May 2003
Volume 44, Issue 13
Free
ARVO Annual Meeting Abstract  |   May 2003
Quadrantic Checkerboard Pattern Reversal VEFs: Case of Homonymous Hemianopsia
Author Affiliations & Notes
  • M. Takimoto
    Ophthalmology, Jikei Univ Sch Med, Tokyo, Japan
  • K. Yanashima
    Ophthalmology, Natl Rehab Ctr for the Disabled, Tokorozawa, Japan
  • K. Magatani
    Electronic Engineering, Tokai Univ, Hiratsuka, Japan
Investigative Ophthalmology & Visual Science May 2003, Vol.44, 2713. doi:
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      M. Takimoto, K. Yanashima, K. Magatani; Quadrantic Checkerboard Pattern Reversal VEFs: Case of Homonymous Hemianopsia . Invest. Ophthalmol. Vis. Sci. 2003;44(13):2713.

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      © ARVO (1962-2015); The Authors (2016-present)

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Abstract

Abstract: : Purpose: To examine the quadrantic areas of the visual field separately by visual evoked magnetic fields (VEFs) requires considerable time. In addition, it is difficult to decide the position and size of the absolute equivalent current dipoles for the four quadrants because, with the conventional pattern reversal stimulus, we must record the individual responses from each quadrant. To record VEFs from all quadrants simultaneously, we have developed a pattern stimulus which has a different stimulus trigger and interval for each quadrant. The aim of the present study was to evaluate the VEFs elicited by this stimulus. Methods: VEFs were recorded from normal subjects without any ocular diseases except refractive errors, and from patients with homonymous hemianopsia with the whole-head MEG system (VectorviewTM). Refractive errors were corrected with a nonmagnetic frame and optical lenses. The checkerboard pattern reversal stimulation was composed of the four quadrants, and each was stimulated with a different stimulus trigger and interval. VEFs were recorded simultaneously from the four quadrants. The responses around 100 ms after the stimulus trigger (M100) were estimated. Results: In controls, M100 responses were recorded from the primary visual cortex for each quadrant. In patients with homonymous hemianopsia, the M100 responses of the right upper and lower visual field stimulation were present in the primary visual cortex, but the responses of the left visual field were not recorded. Conclusions: With quadrantic pattern stimulation, VEFs can be recorded simultaneously for each quadrant. The quadrantic pattern stimulation can be used to detect visual field defects objectively in a short time.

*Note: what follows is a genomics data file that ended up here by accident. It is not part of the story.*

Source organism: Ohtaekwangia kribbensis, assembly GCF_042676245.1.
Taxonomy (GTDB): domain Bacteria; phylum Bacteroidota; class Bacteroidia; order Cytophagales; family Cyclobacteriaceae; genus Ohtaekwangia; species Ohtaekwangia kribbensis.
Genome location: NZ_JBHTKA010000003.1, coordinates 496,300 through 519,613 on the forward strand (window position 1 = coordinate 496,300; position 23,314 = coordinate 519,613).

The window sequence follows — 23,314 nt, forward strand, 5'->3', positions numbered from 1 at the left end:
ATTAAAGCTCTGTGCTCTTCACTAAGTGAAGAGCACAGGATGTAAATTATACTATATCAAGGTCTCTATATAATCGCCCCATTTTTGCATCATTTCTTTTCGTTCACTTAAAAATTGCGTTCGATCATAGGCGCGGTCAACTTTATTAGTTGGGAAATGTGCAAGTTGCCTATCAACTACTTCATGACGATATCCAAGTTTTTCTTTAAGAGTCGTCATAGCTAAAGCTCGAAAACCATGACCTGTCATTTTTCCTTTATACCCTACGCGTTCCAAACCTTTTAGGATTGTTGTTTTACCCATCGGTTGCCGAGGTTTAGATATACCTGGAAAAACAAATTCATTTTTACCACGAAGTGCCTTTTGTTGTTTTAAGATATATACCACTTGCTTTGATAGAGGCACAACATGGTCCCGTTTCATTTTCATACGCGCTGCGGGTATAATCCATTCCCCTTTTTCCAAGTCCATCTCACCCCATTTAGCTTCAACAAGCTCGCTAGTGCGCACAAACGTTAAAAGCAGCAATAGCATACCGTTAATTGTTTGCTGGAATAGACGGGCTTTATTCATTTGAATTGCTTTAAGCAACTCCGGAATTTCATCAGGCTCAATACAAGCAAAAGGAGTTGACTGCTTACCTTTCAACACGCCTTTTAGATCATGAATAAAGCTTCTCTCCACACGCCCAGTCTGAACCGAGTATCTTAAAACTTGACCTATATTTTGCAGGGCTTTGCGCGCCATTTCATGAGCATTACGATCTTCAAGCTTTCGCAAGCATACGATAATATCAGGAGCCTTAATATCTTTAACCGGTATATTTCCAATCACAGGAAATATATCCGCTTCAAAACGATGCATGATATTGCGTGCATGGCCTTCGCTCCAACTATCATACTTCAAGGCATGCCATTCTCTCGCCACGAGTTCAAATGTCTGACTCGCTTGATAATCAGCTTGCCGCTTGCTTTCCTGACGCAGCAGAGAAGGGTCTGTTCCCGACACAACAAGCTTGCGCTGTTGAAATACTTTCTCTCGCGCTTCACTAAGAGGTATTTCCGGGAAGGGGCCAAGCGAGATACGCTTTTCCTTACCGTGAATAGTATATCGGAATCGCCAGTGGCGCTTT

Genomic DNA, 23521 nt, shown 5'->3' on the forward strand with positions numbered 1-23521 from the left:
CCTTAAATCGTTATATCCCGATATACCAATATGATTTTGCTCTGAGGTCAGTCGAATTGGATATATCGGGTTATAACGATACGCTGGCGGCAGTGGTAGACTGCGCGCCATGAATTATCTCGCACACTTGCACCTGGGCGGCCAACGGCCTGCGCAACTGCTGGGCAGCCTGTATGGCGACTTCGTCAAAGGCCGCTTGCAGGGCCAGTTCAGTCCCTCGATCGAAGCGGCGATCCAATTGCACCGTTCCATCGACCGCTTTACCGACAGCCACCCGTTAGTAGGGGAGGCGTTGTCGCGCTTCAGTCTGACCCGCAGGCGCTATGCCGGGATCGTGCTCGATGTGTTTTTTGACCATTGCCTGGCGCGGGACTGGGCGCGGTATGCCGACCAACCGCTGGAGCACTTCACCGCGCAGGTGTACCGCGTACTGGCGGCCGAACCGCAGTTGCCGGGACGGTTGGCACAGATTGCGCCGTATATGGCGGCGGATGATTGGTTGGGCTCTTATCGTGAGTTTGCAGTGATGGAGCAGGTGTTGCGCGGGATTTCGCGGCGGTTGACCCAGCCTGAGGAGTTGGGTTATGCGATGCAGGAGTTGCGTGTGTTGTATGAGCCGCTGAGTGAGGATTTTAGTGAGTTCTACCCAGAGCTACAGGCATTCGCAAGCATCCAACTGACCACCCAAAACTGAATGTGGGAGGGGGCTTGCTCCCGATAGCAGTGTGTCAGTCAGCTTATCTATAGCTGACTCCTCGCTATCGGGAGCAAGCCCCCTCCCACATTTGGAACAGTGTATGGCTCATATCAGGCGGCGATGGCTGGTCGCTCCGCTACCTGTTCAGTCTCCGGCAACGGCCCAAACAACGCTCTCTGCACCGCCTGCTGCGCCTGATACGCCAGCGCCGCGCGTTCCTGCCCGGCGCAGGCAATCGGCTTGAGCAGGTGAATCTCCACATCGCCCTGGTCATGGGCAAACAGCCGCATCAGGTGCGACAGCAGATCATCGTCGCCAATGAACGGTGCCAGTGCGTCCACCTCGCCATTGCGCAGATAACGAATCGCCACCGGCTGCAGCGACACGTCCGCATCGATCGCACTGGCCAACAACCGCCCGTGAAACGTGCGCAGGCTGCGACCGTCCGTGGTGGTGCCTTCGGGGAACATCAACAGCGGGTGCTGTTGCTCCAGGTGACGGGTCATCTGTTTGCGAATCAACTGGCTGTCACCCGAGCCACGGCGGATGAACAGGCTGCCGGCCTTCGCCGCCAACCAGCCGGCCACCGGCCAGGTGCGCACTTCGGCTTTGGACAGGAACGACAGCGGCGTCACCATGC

Keywords: neuro-ophthalmology: cortical function/rehabil • visual cortex • visual fields 
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